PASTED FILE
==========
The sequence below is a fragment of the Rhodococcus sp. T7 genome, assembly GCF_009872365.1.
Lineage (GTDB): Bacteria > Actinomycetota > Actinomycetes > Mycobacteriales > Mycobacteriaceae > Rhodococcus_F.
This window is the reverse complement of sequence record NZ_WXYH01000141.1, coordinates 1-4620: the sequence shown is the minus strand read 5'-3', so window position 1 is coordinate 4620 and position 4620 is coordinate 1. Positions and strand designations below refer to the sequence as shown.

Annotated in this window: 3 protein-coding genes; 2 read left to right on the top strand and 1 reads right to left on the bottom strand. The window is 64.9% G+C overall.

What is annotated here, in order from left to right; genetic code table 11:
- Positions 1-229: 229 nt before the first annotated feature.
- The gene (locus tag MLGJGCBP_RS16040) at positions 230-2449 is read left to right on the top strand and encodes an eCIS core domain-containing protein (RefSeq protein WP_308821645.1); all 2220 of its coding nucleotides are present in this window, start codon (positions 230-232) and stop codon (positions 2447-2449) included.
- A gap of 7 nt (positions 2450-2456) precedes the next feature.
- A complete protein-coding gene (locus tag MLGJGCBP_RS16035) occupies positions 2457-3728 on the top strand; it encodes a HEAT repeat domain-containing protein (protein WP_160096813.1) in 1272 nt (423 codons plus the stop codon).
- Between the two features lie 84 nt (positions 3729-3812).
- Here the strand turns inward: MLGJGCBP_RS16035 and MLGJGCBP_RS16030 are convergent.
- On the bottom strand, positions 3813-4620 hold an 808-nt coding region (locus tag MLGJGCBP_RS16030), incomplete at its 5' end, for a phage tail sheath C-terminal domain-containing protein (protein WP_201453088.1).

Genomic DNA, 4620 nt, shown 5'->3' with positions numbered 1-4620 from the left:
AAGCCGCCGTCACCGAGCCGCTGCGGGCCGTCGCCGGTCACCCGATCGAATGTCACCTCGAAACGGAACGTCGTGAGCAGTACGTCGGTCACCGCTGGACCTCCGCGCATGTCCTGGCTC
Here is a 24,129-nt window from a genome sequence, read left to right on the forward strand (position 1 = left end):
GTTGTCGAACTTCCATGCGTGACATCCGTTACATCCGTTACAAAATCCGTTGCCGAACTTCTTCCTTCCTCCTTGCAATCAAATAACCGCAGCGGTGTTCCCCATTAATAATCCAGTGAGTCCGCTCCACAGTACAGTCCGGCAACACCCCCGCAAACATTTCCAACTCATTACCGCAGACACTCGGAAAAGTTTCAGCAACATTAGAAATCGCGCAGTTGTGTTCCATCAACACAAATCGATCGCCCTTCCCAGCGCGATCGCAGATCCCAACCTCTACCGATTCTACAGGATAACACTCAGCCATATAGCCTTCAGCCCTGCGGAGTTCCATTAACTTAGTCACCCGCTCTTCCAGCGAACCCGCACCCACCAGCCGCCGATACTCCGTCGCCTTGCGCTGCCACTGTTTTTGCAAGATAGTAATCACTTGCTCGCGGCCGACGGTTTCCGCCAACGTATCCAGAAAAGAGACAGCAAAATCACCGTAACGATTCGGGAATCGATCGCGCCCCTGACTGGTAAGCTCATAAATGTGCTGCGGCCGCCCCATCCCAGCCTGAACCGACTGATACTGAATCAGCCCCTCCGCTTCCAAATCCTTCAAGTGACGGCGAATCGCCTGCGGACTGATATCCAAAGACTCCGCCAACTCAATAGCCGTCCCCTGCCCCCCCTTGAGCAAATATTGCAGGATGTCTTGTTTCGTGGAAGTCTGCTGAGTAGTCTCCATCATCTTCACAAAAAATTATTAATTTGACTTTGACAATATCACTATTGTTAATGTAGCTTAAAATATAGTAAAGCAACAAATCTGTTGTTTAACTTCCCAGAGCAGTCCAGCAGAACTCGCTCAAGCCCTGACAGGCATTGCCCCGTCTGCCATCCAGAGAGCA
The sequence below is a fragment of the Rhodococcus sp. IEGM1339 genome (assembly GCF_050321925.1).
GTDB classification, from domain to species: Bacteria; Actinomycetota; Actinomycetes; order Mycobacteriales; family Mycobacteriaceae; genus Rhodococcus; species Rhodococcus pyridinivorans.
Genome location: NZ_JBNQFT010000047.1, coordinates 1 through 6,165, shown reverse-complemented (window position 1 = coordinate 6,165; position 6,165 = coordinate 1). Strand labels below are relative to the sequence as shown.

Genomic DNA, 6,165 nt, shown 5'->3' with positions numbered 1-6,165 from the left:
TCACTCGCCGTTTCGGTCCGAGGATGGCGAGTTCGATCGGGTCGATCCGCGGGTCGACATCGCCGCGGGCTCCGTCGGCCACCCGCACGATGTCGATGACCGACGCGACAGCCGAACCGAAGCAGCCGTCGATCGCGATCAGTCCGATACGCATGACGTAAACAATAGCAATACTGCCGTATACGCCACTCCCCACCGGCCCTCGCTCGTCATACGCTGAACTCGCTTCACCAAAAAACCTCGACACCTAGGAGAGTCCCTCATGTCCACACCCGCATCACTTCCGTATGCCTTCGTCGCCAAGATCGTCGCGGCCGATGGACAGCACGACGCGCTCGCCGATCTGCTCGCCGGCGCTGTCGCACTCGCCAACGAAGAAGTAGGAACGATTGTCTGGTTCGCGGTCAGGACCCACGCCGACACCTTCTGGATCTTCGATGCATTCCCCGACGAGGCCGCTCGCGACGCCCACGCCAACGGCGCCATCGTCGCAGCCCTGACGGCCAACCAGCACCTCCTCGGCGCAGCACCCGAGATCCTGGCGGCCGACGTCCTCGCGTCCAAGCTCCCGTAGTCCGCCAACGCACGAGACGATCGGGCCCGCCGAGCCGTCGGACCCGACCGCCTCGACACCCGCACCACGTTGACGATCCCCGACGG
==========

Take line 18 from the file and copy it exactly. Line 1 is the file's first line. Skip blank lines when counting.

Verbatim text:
GTDB classification, from domain to species: Bacteria; Actinomycetota; Actinomycetes; order Mycobacteriales; family Mycobacteriaceae; genus Rhodococcus; species Rhodococcus pyridinivorans.